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Sight reading speed
#2730840 04/22/18 11:10 AM
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Hello all. I’ve been practicing my sight reading speed in my away from piano time with inotetrainer iOS app. With treble and bass enabled I can’t get much faster than 50-60 notes correct per min. I’m wondering if a real sight reader can do this faster? What is your impression of this app?


David cox
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Re: Sight reading speed
DavidCox #2730868 04/22/18 01:10 PM
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I don't know the app, so I can't comment specifically on it, but it sounds like the app is based on note recognition and speed of response. What are some of the details of this app?

"Good" sight-reading speed of music, on the other hand, depends upon the tempo of the piece and how close one can come to performance tempo while accurately sight-reading, doesn't it?

Regards,


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Re: Sight reading speed
BruceD #2730877 04/22/18 01:36 PM
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Thanks for the response Bruce. The app displays one octave and a note on either a treble clef or bass with a 60 sec timer. It allows for different time amounts clefs and way to select the notes for custom setups. Definitely, timing, dynamics, chords, and the ability to read ahead are important and aren’t tested with this app, but my weak point of quick note recognition is. It’s only $.99. The person who wrote the app over 9 years ago didn’t keep it up to date, so it stopped working for a couple years, but now it is working again.


David cox
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Re: Sight reading speed
DavidCox #2730976 04/22/18 09:34 PM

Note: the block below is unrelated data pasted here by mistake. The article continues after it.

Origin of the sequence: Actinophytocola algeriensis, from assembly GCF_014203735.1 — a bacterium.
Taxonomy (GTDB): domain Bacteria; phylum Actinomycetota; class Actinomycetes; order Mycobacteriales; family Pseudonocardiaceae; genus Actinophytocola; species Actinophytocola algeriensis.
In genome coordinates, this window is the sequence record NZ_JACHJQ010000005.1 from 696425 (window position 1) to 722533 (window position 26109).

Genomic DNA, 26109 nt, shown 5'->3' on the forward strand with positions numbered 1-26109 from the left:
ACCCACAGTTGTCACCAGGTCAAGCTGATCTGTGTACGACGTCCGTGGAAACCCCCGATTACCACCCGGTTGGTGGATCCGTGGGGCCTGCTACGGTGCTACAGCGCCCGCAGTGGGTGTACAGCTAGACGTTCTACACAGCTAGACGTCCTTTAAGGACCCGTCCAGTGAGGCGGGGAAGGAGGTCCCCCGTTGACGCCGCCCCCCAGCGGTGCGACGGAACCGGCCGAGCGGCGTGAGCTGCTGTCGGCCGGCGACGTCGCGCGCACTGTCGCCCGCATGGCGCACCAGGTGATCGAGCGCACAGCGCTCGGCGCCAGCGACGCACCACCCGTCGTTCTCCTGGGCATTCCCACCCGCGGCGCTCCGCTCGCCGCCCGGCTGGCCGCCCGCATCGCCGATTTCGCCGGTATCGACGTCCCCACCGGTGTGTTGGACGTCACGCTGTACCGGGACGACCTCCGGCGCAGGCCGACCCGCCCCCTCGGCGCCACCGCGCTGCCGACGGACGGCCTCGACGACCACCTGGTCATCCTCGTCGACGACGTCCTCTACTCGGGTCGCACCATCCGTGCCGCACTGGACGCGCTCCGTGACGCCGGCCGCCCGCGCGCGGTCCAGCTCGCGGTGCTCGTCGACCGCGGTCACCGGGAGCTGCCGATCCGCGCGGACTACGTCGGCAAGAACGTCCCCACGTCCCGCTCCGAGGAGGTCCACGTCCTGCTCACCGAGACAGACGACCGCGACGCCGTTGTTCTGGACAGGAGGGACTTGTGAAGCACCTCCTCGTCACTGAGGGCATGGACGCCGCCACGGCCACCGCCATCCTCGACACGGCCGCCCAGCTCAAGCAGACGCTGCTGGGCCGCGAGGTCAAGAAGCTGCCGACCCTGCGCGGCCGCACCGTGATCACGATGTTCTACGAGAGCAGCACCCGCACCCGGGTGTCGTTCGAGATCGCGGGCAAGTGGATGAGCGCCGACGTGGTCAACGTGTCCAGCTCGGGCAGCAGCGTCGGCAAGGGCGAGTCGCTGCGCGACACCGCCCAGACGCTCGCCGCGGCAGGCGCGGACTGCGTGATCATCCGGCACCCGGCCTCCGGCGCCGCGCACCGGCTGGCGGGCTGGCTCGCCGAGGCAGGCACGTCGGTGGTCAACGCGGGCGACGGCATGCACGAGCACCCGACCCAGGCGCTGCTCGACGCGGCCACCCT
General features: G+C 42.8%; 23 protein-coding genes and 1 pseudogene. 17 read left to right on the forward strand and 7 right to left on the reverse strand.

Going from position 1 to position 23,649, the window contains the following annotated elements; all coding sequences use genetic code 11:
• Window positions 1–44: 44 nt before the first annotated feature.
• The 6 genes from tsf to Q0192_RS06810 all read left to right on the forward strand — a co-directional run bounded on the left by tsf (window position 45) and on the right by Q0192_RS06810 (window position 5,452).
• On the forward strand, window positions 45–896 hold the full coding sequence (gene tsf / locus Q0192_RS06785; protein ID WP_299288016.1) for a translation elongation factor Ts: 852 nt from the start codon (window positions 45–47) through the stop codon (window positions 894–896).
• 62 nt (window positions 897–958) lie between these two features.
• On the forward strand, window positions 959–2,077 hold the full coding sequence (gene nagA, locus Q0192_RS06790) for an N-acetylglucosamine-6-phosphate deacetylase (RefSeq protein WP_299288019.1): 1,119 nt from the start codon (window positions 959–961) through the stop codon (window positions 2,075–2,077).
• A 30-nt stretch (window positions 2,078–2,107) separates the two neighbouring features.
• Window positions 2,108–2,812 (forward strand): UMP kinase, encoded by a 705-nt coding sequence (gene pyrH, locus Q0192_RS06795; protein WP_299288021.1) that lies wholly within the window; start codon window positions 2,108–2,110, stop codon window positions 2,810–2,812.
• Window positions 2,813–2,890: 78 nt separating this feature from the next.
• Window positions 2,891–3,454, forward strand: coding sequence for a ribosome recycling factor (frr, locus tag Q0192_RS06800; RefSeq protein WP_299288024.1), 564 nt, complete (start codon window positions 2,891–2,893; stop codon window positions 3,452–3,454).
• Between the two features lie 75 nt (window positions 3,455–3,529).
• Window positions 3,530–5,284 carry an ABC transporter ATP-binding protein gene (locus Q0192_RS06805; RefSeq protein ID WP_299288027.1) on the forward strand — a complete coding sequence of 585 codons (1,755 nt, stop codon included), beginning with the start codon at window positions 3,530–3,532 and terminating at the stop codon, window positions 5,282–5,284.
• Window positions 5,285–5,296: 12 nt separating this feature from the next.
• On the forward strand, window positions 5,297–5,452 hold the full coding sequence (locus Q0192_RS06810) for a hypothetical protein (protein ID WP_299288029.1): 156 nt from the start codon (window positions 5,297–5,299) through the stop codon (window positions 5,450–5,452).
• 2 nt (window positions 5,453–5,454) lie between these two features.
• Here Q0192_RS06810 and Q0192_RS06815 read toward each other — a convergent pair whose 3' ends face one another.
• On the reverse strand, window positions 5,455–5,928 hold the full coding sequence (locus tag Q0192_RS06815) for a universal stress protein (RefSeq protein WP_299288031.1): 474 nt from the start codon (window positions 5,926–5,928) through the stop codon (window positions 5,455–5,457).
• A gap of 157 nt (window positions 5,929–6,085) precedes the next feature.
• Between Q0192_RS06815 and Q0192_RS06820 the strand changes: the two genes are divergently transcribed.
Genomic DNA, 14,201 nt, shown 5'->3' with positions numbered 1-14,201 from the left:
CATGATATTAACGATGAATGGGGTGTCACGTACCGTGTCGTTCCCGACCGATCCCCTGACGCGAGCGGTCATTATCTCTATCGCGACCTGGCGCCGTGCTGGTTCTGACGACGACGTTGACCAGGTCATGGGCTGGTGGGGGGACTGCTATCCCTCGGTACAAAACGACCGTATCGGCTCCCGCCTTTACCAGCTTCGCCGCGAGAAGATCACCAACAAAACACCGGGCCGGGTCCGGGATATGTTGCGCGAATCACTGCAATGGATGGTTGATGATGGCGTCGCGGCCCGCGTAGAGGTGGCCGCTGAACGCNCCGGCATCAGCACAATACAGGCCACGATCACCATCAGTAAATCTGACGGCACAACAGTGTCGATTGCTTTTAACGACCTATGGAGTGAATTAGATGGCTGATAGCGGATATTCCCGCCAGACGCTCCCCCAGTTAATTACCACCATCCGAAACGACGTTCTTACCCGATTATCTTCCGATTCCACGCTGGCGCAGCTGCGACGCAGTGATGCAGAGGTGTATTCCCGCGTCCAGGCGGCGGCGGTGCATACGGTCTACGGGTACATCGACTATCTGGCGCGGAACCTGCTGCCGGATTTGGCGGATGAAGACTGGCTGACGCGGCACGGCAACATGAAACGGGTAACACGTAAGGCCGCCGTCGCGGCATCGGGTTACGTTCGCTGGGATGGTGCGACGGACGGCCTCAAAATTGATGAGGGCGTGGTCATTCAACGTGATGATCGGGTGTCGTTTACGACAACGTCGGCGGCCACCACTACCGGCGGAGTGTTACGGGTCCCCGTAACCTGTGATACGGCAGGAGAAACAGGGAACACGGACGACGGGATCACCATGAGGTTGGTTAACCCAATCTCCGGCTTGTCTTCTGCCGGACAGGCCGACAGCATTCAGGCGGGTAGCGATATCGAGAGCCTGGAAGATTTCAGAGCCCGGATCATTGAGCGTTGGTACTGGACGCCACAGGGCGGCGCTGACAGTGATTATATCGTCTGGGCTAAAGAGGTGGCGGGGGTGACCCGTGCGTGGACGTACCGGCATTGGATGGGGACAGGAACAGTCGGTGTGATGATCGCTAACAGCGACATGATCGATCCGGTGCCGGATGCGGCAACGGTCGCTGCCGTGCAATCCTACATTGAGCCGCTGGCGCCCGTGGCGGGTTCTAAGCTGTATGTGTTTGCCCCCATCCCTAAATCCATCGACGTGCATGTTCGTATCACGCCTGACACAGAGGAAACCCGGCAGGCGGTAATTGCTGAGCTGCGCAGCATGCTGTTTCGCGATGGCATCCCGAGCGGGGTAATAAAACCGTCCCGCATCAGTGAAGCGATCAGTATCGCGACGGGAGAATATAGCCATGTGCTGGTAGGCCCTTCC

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This is not really a good way to learn to actually sight-read at the piano. It doesn't teach you to associate notes on a staff with physical positions on a keyboard.


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Polyphonist
Re: Sight reading speed
Polyphonist #2731000 04/22/18 11:34 PM
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It’s all about feeling the intervals with you hands...I understand that, but at times I still find myself loosing track and need to look at what note I’m on, and that is when the quick note recognition is needed. While on a coffee break at work I can practice this as a way to feel like I’m not waisting my time. It feels like it helps some..better than reading the latest news. Do real sight readers find this kind of study complete rubbish? I’m just curious if they would be faster than a poor sight reader like me with this note sight reading app. If not, perhaps it’s not worth my time.


David cox
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Re: Sight reading speed
DavidCox #2731014 04/23/18 01:41 AM
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The app tests note recognition. You're training yourself to name the note, a very useful skill, but it isn't directly applicable to sight-reading. If you're recognizing 50-60 notes per minute, you can probably move on to different exercises.